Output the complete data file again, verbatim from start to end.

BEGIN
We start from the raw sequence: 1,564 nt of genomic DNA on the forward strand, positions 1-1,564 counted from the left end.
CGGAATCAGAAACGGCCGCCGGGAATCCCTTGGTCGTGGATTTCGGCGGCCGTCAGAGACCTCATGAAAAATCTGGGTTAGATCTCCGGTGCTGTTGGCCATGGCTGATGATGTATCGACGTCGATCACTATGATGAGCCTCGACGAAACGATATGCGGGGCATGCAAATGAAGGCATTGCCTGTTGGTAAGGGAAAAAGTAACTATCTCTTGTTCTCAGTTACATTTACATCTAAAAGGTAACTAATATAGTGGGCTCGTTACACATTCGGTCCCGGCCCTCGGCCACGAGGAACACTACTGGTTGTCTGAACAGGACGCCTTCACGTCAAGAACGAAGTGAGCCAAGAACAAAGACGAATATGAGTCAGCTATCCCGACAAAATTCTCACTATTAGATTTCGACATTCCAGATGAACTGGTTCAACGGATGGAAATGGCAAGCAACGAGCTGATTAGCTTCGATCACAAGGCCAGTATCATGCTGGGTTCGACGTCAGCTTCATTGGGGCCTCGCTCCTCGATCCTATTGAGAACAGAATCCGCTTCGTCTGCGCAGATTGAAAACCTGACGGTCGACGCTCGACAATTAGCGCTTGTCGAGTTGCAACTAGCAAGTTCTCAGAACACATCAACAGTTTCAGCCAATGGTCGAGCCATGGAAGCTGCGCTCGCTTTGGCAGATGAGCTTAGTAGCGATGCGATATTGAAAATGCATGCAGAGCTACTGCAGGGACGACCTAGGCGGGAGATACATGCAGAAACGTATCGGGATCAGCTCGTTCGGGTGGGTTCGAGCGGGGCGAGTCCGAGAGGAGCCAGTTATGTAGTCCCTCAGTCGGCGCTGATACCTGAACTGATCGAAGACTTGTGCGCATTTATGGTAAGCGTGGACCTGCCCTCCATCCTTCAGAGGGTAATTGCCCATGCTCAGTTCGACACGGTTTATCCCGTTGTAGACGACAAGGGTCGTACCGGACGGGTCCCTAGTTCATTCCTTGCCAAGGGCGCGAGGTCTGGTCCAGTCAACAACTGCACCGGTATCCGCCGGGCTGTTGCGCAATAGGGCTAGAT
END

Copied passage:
We start from the raw sequence: 1,564 nt of genomic DNA on the forward strand, positions 1-1,564 counted from the left end.
CGGAATCAGAAACGGCCGCCGGGAATCCCTTGGTCGTGGATTTCGGCGGCCGTCAGAGACCTCATGAAAAATCTGGGTTAGATCTCCGGTGCTGTTGGCCATGGCTGATGATGTATCGACGTCGATCACTATGATGAGCCTCGACGAAACGATATGCGGGGCATGCAAATGAAGGCATTGCCTGTTGGTAAGGGAAAAAGTAACTATCTCTTGTTCTCAGTTACATTTACATCTAAAAGGTAACTAATATAGTGGGCTCGTTACACATTCGGTCCCGGCCCTCGGCCACGAGGAACACTACTGGTTGTCTGAACAGGACGCCTTCACGTCAAGAACGAAGTGAGCCAAGAACAAAGACGAATATGAGTCAGCTATCCCGACAAAATTCTCACTATTAGATTTCGACATTCCAGATGAACTGGTTCAACGGATGGAAATGGCAAGCAACGAGCTGATTAGCTTCGATCACAAGGCCAGTATCATGCTGGGTTCGACGTCAGCTTCATTGGGGCCTCGCTCCTCGATCCTATTGAGAACAGAATCCGCTTCGTCTGCGCAGATTGAAAACCTGACGGTCGACGCTCGACAATTAGCGCTTGTCGAGTTGCAACTAGCAAGTTCTCAGAACACATCAACAGTTTCAGCCAATGGTCGAGCCATGGAAGCTGCGCTCGCTTTGGCAGATGAGCTTAGTAGCGATGCGATATTGAAAATGCATGCAGAGCTACTGCAGGGACGACCTAGGCGGGAGATACATGCAGAAACGTATCGGGATCAGCTCGTTCGGGTGGGTTCGAGCGGGGCGAGTCCGAGAGGAGCCAGTTATGTAGTCCCTCAGTCGGCGCTGATACCTGAACTGATCGAAGACTTGTGCGCATTTATGGTAAGCGTGGACCTGCCCTCCATCCTTCAGAGGGTAATTGCCCATGCTCAGTTCGACACGGTTTATCCCGTTGTAGACGACAAGGGTCGTACCGGACGGGTCCCTAGTTCATTCCTTGCCAAGGGCGCGAGGTCTGGTCCAGTCAACAACTGCACCGGTATCCGCCGGGCTGTTGCGCAATAGGGCTAGAT